How many managers complain about the company when a good employee quits and want to blame it on someone other than themselves? Employees don’t quit the company; they quit the manager.
If you are a leader in your organization, take a good look in the mirror and think about the leadership skills you bring to work each day.
Are you an inspirational leader with confidence who challenges the status quo and knows how to accomplish the mission? Are you the same leader today that you were on your first day of work, or have you grown tired of the rat race and are now just coasting? Leadership skills that previously got you promoted may diminish over time and be less relevant than they once were.
Most leaders believe they will never fail. They believe they reached the top by themselves and they are better than other employees who lack the skills they possess.
However, many surveys have found that employees are looking for leaders who are honest, credible, forward-thinking, can confront and resolve conflict in the workplace, and have a vision of where they want the company to go.
Leaders who possess these skills bring out more talent, energy and motivation in the workforce than those who fall short in their leadership qualities.
Effective leaders are good role models for the organization, and their behavior should be modeled by other employees. They should be aware of their strengths and weaknesses, and the better they know themselves, the better leader they can become.
If you are a good leader you must first must be willing to change yourself. It’s easily said but not always easily done.
If you want your company to recruit and retain the best and brightest applicants and employees, then you must first look at your leadership and determine if you have the skills that are necessary to attract people with the qualities your organization is looking for to begin with.
Retention starts on the day a candidate completes an application for employment. If you want to retain your good employees, think of an applicant as a potential customer or client.
The manager or supervisor should be recruiting every day and always treat employees with dignity and respect, especially your great performers. Unfortunately, managers spend 90 percent of their time with 10 percent of the underperforming employees. Spend the extra time necessary to take care of the good employees.
Many companies have motivational slogans but fail to walk the walk or talk the talk. The slogan becomes meaningless, and your great employees quickly notice. Statistics support that many employees are looking for their next job on the second day they work for you.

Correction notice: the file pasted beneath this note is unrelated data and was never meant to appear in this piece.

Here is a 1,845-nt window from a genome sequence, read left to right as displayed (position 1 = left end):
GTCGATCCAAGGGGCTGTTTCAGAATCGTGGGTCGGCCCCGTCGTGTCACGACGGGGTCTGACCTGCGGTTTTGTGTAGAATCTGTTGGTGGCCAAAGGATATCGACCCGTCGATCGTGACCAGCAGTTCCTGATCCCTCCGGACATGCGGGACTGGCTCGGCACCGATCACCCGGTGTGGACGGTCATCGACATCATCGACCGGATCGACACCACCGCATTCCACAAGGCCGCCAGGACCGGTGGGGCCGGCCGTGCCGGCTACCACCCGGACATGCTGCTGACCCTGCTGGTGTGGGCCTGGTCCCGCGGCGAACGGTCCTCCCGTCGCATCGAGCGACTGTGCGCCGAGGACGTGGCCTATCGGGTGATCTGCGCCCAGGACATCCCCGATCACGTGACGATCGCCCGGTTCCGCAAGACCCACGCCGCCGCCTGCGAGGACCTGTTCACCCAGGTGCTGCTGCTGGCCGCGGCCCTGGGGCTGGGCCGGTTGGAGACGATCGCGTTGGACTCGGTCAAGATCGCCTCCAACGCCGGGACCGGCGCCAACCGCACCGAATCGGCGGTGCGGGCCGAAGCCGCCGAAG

Why is keeping good employees so important to the success of any company?
Most employee productivity charts reflect a bell curve. You have some at the top, your most productive, but most fall in the middle and fewer on the lower end of the spectrum.
Your most productive employees may possess the drive and energy to want to be promoted to higher levels. Those individuals may be your next generation of leaders for your organization. Recruiting great employees is expensive, so if your organization can promote from within, you may save thousands of dollars.
Assessing your great employees’ leadership skills then mentoring and developing them to be the future leaders of your company may give you that competitive edge your competitors lack.
Is it time consuming? Of course, but as a good leader of any company, that should be one of your primary tasks.
Look at the processes your company uses to recruit employees and determine if they are sufficient to bring in the type of talent your company needs to take it to the next level. Work with your HR Team to assess where your good employees are coming from. Find out why they left their previous employer and what brought them to your company.
Don’t forget your onboarding (orientation) process. Many managers think that process only entails filling out benefit forms. The reality is, the onboarding process needs to take place every day for many weeks or months. Most employees want a process that allows them to be effective, contributing team members. Training your employees in the specifics of their job description is one of the most important aspects of the onboarding process.
Follow this advice and ensure your good employee feels they made the right choice in coming to work for your company.
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Barbara Cruz Stallone, SPHR, is the owner of Stallone & Associates LLC. She is a 35-plus-year human resource professional. She was a partner with the Human Resource Umbrella LLC for 16 years before selling that company and is a member of the AGC.